Robert Hocking has an impressive media background. He graduated from Plymouth University with a first class honours in 2000 and started Motiongrafik Ltd, a digital media company based in Plymouth and Cornwall. Through Motiongrafik Robert was involved in a variety of projects including the digital archiving of historic sites and artefacts, the production of interactive panoramic images, the Looe Maritime Archive, Virtual Eden for the original Eden Project website and Mediterranean Voices an EU funded program teaching university anthropologists at a number of European universities how to use specific digital media collection equipment for a ground breaking online multimedia database driven website.
Then in 2004 he got fed up with corporate normality and the Artytechs Parlour was born.
Artytechs desire however was to be one of the driving forces in the development and spread of digital art as an entertainment medium using projections, soundscapes and audience interaction to create a new art form for the 21st century.
Artytechs parlour at the Port Eliot Festivals 2003 – 2006.
July 2004 – The Black Queen makes her way west.
“Count Rodo was used to these kind of happenings and indeed we had experienced many similar events together, we were on our way down to Cornwall and the Earl of St Germans estate. I had in my possession a 1000 piece jigsaw by Blacksmoke – it would require assembling in the main house on the estate. Once assembled – Cast in funeral black – our monarch was reversed in a large mock-postage stamp relief wearing a gas mask – behind her lay text covering every delineation of black in a long dark mantra – the figure 4th was writ large – in some odd echo of the fourth Reich. There was a dispute as to the legality of the image and the Royal Mail had successfully forced a London gallery to remove a similar image from its walls only that week. The construction of the piece would involve the general public and fellow artists and writers attending that years Port Eliot Literary Festival. It would take place in the oldest inhabited house in Britain. Many strange and wonderful things occurred during our three days there”.
The Artytechs Parlour went off with a mixture of electronic noise, a tin whistle and live percussion at Port Eliot Lit Fest in Cornwall. In a darkened room, such a contrast to the blazing sunshine outside, an eclectic group of cutting-edge digital artists and musicians created a three day technology experience. Huge screens juxtaposed with giant 18th century oil paintings; digital butterflies fluttered over lush fresh turf; drummers jammed live with computers and a giant, 1000 piece, black and white jigsaw was completed in near total darkness during a weekend of what some thought as “rather strange” in the Artytechs Parlour.
NIME323 and HMC, recent graduates from Plymouth University’s Media Lab Arts course, treated those who stumbled into the darkness with a stunning display of interactive digital technology. HMC’s Fun Flowers were undoubtedly the favourite amongst the children, and many adults, visiting the Parlour. Sixteen 3D butterflies fly around the edge of a projected area, players can step inside the area and hold their hand still above a flower. If they are still, a butterfly will land on their hand. Young and old were fascinated. NIME323 filled the room with strange noises created by a generative soundscape with multi channel diffusion responsive to user presence and physical interaction. Members of the group, wired up to computers moved around playing virtual instruments projected onto two screens at opposite ends of the room.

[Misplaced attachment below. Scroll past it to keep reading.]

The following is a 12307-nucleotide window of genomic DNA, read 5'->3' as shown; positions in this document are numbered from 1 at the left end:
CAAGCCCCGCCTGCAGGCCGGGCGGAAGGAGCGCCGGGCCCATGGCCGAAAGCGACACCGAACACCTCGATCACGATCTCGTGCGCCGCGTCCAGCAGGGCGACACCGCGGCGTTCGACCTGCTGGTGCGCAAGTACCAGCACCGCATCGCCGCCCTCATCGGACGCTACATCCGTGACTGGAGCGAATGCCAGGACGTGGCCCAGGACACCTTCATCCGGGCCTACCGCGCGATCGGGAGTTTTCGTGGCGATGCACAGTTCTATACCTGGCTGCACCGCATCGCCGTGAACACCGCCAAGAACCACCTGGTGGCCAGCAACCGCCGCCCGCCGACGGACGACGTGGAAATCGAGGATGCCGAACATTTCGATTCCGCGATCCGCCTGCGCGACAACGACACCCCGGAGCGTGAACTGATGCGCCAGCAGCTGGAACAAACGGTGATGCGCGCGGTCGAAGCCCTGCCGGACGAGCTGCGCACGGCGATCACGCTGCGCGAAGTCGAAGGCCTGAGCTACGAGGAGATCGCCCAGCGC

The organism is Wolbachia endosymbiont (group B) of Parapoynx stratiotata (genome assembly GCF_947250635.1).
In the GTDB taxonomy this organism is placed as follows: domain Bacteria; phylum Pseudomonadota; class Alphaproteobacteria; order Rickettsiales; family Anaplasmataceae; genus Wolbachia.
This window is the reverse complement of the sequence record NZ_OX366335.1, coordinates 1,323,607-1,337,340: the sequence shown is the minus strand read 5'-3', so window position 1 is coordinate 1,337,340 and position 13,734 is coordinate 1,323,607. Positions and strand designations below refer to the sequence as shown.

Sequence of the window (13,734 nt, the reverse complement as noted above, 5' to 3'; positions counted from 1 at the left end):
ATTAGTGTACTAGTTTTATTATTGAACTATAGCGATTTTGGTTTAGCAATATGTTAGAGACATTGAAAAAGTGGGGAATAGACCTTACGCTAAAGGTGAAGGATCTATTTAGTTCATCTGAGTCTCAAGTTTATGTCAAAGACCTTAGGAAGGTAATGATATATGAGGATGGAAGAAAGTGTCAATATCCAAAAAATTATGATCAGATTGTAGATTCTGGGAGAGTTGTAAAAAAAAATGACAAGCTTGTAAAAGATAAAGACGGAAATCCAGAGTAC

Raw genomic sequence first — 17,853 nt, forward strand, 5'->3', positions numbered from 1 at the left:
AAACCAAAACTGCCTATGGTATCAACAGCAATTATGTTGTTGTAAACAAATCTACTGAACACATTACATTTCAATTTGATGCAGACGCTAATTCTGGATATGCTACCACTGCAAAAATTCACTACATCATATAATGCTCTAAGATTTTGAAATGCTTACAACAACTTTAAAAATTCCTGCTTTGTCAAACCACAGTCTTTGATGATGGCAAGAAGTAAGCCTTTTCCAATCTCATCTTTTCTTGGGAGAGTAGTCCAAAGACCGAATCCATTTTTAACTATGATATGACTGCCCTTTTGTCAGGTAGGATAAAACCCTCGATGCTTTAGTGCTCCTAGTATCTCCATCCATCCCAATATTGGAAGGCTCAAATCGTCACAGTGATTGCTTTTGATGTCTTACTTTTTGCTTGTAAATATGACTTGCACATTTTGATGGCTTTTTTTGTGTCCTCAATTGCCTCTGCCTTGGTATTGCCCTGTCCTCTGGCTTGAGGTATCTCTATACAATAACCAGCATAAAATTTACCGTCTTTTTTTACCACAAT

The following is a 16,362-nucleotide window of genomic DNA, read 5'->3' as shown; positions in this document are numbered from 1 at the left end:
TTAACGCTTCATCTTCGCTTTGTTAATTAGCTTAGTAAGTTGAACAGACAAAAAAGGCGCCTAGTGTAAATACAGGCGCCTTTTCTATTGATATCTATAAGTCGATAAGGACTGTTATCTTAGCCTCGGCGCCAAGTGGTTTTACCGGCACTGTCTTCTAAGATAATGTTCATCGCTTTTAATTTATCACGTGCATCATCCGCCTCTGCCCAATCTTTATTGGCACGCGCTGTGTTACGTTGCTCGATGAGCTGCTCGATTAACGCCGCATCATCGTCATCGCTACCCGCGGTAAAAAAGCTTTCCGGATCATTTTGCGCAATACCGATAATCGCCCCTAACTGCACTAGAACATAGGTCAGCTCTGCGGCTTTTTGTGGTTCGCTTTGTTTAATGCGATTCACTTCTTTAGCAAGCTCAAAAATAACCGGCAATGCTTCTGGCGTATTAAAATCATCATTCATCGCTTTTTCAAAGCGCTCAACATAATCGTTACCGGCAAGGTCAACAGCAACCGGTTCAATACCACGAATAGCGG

Blacksmoke presented two pieces from their ‘Physical Literature’ series, ‘Blacksmoke – Black Text’, a metre squared black and white “stamp” jigsaw depicting an image of the Queen, wearing a gas mask surrounded by black text on a black background, was, amazingly, completed by visitors to the festival and shown in conjunction with Blacksmoke’s short film, ‘We Two Form a multitude’.
It livened up in the evening with a live digital and percussion jam accompanied by a tin whistle and singer. Far from “rather strange”, the crowed loved it and The Parlour turned into a dance floor as word got out that “It’s going off in the house!”
Glorious Ninth’s ambient installation ‘Tending Triptych’ ran throughout the weekend, the appearance of process, change and transition intertwines with the sound of connections, relationships and interactions, into which viewers weave their own positions. The Parlour was also host to a performance by Blind Ditch, using live cameras, generative software and projections, the performers are caught in a feedback loop of sound and light, struggling to make sense of their world as spinning words are etched on trembling skin.
This superb combination of old and new, light and dark, virtual and real, technology and art formed a unique creative happening in a stunning location hidden in the Cornish countryside.
Then things got weird.
The Artytechs Parlour Chthonic Tales 2005 –
“It was not a gallery, it was an experience”.
Martin Sexton and myself as curators sought the seamless integration of the digital artists with the more traditional. We both felt that this was achieved, and much more – Hunter S. Thompson would have been proud of us.
Here’s some feedback:
What a brilliant weekend, even if we did get soaked and covered in mud. Spent it down at the Port Eliot Lit Fest doing the Port Pods thing for i-DAT. On Saturday Jamie and I spent the afternoon there collecting sounds of the event from different locations and interviewing people. It rained non-stop and we must have written off a pair of trainers each coz of the mud. The Litfest itself is held in the grounds of Port Eliot and whatever I say won’t do it justice. Port Pods from i-DAT at the University of Plymouth formed part of the Artytechs Parlour events.
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